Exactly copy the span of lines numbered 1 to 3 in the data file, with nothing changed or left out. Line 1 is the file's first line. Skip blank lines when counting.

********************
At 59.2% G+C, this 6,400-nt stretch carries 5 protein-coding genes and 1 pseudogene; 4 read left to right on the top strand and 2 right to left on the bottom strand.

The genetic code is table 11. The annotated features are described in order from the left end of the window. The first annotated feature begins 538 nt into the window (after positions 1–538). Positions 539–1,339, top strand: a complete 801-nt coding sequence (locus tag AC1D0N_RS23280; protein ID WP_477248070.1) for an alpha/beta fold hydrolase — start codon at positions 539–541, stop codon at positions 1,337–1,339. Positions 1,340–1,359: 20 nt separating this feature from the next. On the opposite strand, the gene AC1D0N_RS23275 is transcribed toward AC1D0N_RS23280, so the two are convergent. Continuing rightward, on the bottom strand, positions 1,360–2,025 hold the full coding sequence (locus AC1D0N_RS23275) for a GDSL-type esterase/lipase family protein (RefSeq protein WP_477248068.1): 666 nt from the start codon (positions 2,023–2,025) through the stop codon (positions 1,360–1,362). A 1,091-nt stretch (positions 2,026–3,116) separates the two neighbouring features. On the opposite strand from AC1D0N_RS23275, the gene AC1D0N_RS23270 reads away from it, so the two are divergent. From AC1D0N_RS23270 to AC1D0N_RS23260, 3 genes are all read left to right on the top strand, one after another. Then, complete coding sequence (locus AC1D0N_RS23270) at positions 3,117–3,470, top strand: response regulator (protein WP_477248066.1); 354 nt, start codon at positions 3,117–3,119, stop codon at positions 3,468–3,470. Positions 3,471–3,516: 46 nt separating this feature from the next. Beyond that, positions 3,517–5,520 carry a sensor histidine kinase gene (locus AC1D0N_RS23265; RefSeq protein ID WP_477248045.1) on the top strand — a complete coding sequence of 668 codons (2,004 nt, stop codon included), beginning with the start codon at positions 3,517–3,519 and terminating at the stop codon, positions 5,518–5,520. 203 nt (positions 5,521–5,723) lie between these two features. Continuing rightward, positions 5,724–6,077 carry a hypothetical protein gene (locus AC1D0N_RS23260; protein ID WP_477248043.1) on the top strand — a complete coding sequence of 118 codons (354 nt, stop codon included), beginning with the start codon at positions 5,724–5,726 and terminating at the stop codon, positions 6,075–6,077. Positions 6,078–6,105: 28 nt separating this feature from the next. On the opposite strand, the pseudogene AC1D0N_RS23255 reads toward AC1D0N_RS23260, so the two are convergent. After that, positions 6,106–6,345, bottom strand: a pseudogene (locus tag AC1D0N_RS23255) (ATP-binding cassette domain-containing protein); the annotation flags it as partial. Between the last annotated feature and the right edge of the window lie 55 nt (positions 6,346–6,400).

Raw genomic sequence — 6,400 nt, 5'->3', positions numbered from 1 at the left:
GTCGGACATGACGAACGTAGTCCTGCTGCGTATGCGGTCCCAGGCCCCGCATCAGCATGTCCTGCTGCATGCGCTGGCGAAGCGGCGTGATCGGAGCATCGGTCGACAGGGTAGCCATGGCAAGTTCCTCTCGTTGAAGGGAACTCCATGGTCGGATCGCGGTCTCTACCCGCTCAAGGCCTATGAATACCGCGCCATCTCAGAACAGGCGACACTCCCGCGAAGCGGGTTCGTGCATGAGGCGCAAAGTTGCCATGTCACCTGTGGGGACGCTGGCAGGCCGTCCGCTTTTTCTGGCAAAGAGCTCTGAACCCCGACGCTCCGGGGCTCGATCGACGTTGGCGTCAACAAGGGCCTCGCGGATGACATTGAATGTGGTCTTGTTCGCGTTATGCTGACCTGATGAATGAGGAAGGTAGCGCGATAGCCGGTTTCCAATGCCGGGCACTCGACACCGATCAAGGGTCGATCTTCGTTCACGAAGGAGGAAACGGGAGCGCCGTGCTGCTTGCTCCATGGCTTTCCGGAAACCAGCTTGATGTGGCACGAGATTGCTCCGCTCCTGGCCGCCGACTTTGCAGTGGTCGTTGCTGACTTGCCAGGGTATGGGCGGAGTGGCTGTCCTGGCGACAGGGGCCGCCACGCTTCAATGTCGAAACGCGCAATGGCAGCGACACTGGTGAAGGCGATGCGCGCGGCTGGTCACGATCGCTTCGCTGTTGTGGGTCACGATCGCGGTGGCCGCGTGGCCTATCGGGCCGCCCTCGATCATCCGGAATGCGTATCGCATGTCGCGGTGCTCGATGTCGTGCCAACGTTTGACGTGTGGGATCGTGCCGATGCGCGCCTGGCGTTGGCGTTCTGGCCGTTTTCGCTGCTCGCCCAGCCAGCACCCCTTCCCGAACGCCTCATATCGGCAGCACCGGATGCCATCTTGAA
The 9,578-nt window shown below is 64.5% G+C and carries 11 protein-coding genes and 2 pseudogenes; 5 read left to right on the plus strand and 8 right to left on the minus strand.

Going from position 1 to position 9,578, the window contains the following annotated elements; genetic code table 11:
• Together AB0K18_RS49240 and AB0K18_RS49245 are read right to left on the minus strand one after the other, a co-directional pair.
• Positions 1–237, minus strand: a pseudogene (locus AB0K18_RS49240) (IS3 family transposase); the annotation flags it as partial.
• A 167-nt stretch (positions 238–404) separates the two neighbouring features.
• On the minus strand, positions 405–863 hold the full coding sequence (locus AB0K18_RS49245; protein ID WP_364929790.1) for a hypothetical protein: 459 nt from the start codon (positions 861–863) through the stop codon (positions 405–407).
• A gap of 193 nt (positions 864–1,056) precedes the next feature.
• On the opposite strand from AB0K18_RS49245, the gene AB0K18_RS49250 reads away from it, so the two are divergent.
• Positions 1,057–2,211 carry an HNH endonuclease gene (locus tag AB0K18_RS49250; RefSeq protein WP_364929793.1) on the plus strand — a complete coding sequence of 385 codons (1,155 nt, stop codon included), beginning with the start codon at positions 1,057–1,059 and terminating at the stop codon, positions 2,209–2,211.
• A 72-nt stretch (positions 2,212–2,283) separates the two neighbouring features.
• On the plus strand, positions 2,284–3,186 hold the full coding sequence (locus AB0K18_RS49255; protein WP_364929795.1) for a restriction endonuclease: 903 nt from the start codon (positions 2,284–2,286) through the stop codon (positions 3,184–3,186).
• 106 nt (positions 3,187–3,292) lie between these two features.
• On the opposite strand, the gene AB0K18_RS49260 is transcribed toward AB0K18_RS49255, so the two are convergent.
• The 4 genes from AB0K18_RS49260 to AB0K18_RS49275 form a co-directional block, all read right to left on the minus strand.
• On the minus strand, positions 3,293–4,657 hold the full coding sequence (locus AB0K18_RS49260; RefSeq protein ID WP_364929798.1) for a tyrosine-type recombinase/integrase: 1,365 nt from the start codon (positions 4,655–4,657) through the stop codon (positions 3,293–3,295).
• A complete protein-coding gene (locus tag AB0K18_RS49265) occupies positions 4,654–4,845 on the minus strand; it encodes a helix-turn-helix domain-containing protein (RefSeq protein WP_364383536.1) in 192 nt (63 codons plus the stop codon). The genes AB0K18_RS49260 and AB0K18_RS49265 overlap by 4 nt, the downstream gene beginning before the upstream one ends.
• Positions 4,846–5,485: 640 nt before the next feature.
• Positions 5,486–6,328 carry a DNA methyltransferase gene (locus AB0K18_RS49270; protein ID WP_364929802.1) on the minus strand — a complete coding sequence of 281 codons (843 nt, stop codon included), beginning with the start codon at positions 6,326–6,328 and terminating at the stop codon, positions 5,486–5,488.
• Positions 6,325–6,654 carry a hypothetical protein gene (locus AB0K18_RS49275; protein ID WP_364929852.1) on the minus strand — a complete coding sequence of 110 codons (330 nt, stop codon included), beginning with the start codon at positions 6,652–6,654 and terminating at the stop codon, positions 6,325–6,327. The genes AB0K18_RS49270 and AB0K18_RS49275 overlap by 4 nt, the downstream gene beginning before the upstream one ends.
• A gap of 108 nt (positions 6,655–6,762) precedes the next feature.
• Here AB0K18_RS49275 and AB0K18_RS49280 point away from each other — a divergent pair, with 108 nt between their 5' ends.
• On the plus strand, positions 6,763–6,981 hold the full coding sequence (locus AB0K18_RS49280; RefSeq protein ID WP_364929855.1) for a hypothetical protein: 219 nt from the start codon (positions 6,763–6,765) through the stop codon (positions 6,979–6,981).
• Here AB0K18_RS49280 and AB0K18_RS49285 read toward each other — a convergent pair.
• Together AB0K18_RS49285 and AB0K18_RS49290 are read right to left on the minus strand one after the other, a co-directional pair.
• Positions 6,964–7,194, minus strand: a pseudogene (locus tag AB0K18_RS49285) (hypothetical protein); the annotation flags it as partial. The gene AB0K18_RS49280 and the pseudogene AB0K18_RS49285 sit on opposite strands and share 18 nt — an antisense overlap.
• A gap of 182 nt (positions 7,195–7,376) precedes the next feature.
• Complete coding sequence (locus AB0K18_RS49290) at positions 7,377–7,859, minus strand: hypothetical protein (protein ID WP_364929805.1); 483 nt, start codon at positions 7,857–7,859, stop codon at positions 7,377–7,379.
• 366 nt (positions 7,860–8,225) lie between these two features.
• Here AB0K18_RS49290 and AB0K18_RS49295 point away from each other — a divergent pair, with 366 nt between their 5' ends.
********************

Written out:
At 59.2% G+C, this 6,400-nt stretch carries 5 protein-coding genes and 1 pseudogene; 4 read left to right on the top strand and 2 right to left on the bottom strand.

The genetic code is table 11. The annotated features are described in order from the left end of the window. The first annotated feature begins 538 nt into the window (after positions 1–538). Positions 539–1,339, top strand: a complete 801-nt coding sequence (locus tag AC1D0N_RS23280; protein ID WP_477248070.1) for an alpha/beta fold hydrolase — start codon at positions 539–541, stop codon at positions 1,337–1,339. Positions 1,340–1,359: 20 nt separating this feature from the next. On the opposite strand, the gene AC1D0N_RS23275 is transcribed toward AC1D0N_RS23280, so the two are convergent. Continuing rightward, on the bottom strand, positions 1,360–2,025 hold the full coding sequence (locus AC1D0N_RS23275) for a GDSL-type esterase/lipase family protein (RefSeq protein WP_477248068.1): 666 nt from the start codon (positions 2,023–2,025) through the stop codon (positions 1,360–1,362). A 1,091-nt stretch (positions 2,026–3,116) separates the two neighbouring features. On the opposite strand from AC1D0N_RS23275, the gene AC1D0N_RS23270 reads away from it, so the two are divergent. From AC1D0N_RS23270 to AC1D0N_RS23260, 3 genes are all read left to right on the top strand, one after another. Then, complete coding sequence (locus AC1D0N_RS23270) at positions 3,117–3,470, top strand: response regulator (protein WP_477248066.1); 354 nt, start codon at positions 3,117–3,119, stop codon at positions 3,468–3,470. Positions 3,471–3,516: 46 nt separating this feature from the next. Beyond that, positions 3,517–5,520 carry a sensor histidine kinase gene (locus AC1D0N_RS23265; RefSeq protein ID WP_477248045.1) on the top strand — a complete coding sequence of 668 codons (2,004 nt, stop codon included), beginning with the start codon at positions 3,517–3,519 and terminating at the stop codon, positions 5,518–5,520. 203 nt (positions 5,521–5,723) lie between these two features. Continuing rightward, positions 5,724–6,077 carry a hypothetical protein gene (locus AC1D0N_RS23260; protein ID WP_477248043.1) on the top strand — a complete coding sequence of 118 codons (354 nt, stop codon included), beginning with the start codon at positions 5,724–5,726 and terminating at the stop codon, positions 6,075–6,077. Positions 6,078–6,105: 28 nt separating this feature from the next. On the opposite strand, the pseudogene AC1D0N_RS23255 reads toward AC1D0N_RS23260, so the two are convergent. After that, positions 6,106–6,345, bottom strand: a pseudogene (locus tag AC1D0N_RS23255) (ATP-binding cassette domain-containing protein); the annotation flags it as partial. Between the last annotated feature and the right edge of the window lie 55 nt (positions 6,346–6,400).

Raw genomic sequence — 6,400 nt, 5'->3', positions numbered from 1 at the left: